Seven Knoll Lighthouse

Seven Knoll Lighthouse, Inner Harbor, Baltimore Maryland

Seven Knoll Lighthouse

In general lighthouses have been known for having a paranormal history equivalent to old hospitals and prisons. One lighthouse in Baltimore has an amazing ghost story that led to a heroic rescue.

Lighthouse Brief History

Seven Foot Knoll Lighthouse is a popular museum in the Baltimore harbor. It was built in 1856 at the entrance to the harbor. The lighthouse was used until 1988 when it was moved to the inner harbor and became a museum in 1997.

Not So Perfect Storm

The strange story of the lighthouse begins with a 90 mph wind hurricane sweeping through the east coast. During the late evening of August 20, 1933 Thomas Steinhice and his son Earl were staying in the lighthouse. Earl was suddenly woken by the feeling of a cold icy hand on him. Once he awoke he could hear a distress signal from a boat. Thomas, despite his son’s pleas not to go, got in his boat and braved waves up to fifteen feet high. In the water he saw the five sailors who fell out of a crashed tug boat, Point Breeze. Thomas managed to pull the five sailors to safety on his boat, along with the body of Percy Harrison, the chief engineer, who did not make it. Earl Steinhice was convinced that it was the spirit of Percy who woke him that night to help save the rest of the sailors.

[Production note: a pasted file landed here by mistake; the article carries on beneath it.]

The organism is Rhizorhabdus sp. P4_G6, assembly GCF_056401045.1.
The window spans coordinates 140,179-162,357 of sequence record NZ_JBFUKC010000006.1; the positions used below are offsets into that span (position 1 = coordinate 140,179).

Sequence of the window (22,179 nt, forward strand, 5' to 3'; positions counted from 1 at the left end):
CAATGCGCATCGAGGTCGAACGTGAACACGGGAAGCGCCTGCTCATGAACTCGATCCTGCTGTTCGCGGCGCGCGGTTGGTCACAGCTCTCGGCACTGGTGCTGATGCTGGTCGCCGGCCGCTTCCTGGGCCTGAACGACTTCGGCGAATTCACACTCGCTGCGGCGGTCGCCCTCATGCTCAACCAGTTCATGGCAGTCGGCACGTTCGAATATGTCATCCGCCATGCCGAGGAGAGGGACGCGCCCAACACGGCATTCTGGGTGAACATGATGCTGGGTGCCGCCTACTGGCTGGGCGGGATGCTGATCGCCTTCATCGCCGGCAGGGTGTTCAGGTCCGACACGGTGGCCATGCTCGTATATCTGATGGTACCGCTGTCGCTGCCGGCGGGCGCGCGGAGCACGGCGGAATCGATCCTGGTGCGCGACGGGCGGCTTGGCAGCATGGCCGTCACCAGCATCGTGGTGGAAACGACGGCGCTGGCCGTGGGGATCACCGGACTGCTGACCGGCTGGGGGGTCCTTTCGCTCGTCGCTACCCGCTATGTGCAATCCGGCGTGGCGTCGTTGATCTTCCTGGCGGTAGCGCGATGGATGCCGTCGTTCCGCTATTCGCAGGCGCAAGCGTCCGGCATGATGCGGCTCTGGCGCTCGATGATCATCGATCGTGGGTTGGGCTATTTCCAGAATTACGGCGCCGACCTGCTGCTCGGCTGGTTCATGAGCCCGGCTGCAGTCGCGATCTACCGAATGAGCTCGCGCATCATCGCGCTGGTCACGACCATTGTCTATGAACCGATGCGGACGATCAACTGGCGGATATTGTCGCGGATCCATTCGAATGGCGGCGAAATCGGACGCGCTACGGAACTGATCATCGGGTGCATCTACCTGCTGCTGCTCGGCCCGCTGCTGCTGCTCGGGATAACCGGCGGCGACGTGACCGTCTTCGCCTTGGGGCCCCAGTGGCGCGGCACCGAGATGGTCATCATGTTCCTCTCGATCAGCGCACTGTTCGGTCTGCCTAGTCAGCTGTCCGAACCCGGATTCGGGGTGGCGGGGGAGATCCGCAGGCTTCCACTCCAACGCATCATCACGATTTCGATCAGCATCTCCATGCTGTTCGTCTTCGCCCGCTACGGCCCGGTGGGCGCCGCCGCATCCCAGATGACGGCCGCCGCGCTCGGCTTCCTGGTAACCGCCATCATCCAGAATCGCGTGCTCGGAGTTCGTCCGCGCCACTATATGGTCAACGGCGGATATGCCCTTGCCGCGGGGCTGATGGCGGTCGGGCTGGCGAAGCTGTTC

Two years later Captain Steinhice received the Commerce Department silver metal for exceptional heroism for saving the five sailors.

Resources

Lighthouse Digest. (2012). Heroic Rescue by the Keeper of Seven Foot Knoll Lighthouse. Retrieved from http://www.lighthousedigest.com/digest/StoryPage.cfm?StoryKey=3762

Rowell, M. & Lynwander, A. (2005). Baltimore Harbor Haunts: True Ghost Stories. Schiffer Publising Atglen, PA.